Interview rejection is often a hard fact of life. Most of us have faced it at some point in our lives. Facing it is an ordeal as we are usually hopeful after an interview and then the dreaded NO disappoints us. But this is not entirely a lost cause. It can, in fact, be a propellant for you to succeed in life. Says Rajendra Ghag, Executive Vice President and Head, HR and Administration, HDFC Life, "Facing rejection often helps you to rework on your interview skills and polish you as a professional. The candidate must know and be convinced that he/ she is not the only applicant, particularly if it is the preliminary round. That will help the candidate to be less stressed about the outcome of an interview." Here are a few things to keep in mind when the hour comes:
Never doubt thyself
"Taking rejection in one's stride is not everybody's cup of tea. However, this is the single most distinguishing factor between the go-getters and the losers. To get disheartened after rejection is indeed natural. But what is important is to move on," suggests Alok Jain, EVP and COO, Aspire Human Capital Management. The guru mantra is 'never doubt yourself!' Reevaluate your strengths and weaknesses and take this failure as a stepping stone towards future success. "Always remember, your skills are your assets and a rejection from an employer cannot dismiss them," adds Jain.
Recognise your weaknesses
V K Verma, Advisor, Group HR, Tata Sons, says, "You need to confront the rejection and own it. Once you recognise your weaknesses and shortcomings, you will then be able to positively address any gaps or weak points in your knowledge, experience, skills and techniques." Although it is easier said than done, you need to deal with rejection and move on as quickly as possible. Give yourself a day. Once you've calmed down and rediscovered your selfworth, it is then time to analyse and improve.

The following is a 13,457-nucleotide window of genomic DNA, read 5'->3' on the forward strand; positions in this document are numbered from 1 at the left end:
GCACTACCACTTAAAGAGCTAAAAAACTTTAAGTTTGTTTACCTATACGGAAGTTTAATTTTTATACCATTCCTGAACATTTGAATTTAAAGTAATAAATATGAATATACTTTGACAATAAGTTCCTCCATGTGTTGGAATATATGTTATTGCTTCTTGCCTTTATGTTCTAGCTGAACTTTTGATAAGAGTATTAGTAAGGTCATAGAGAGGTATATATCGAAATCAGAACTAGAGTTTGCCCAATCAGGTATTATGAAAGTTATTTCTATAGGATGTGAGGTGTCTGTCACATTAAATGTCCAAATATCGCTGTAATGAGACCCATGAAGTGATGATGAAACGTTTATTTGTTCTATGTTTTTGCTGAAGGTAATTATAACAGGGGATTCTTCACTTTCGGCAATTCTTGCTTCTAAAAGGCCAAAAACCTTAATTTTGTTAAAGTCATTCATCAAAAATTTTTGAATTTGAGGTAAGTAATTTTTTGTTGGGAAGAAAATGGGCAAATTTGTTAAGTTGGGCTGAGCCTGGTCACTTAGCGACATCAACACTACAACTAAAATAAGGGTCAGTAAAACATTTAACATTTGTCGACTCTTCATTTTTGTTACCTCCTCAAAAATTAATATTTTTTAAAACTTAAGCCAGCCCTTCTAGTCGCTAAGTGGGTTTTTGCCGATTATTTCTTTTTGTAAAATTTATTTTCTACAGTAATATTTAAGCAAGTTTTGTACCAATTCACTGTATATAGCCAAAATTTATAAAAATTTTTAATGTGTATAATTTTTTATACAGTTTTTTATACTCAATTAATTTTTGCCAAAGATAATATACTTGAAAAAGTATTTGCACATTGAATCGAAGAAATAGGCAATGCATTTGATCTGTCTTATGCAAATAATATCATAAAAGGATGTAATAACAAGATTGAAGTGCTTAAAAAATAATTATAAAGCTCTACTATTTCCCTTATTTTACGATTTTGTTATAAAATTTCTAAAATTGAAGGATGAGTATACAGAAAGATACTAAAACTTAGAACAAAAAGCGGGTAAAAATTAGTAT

Always take the opportunity to gather feedback and gauge whether there are areas that you can improve upon. Learn from mistakes, accept them and look forward. If you know you were nervous and may not have answered questions well, then you know you can work on it in the future.
Do not take it personally
"Accept that it may not have been anything personal. You may not have as much experience as another candidate or you may not have the requisite qualifications. On the other hand, you could also have been too highly qualified and the interviewer felt that you wouldn't have stayed in the job for long. Remember, failure is a necessary step on the path to success," advises Verma.
Look out for new vistas
Take rejection as an opportunity. Always remember the job you missed is not the last job on Earth. "With so many fields and job profiles making themselves available every year, job opportunities are waiting in the wings. You just need to be on the look out for newer vistas in life," adds Jain.
Find a creative vent for your frustration. Hit the gym or engage in a hobby like painting or dancing to dissolve the frustration of a rejection. Not only will you feel better, you might also come up with newer ideas of self-expression.
Move on with optimism.
Do not brood and get stuck with the rejection; discuss it with family, friends or whoever you are comfortable with. Vent out your feelings. "Look ahead with a positive attitude and be self confident. Do not fear rejection, it's a part of job hunting. Keep looking out for new opportunities and never give up. If you feel depressed for a long time, then take professional help. Successful job hunters use rejection as a tool to push further and drive them towards success, so look ahead with optimism," concludes Seema Hingorany, renowned clinical psychologist.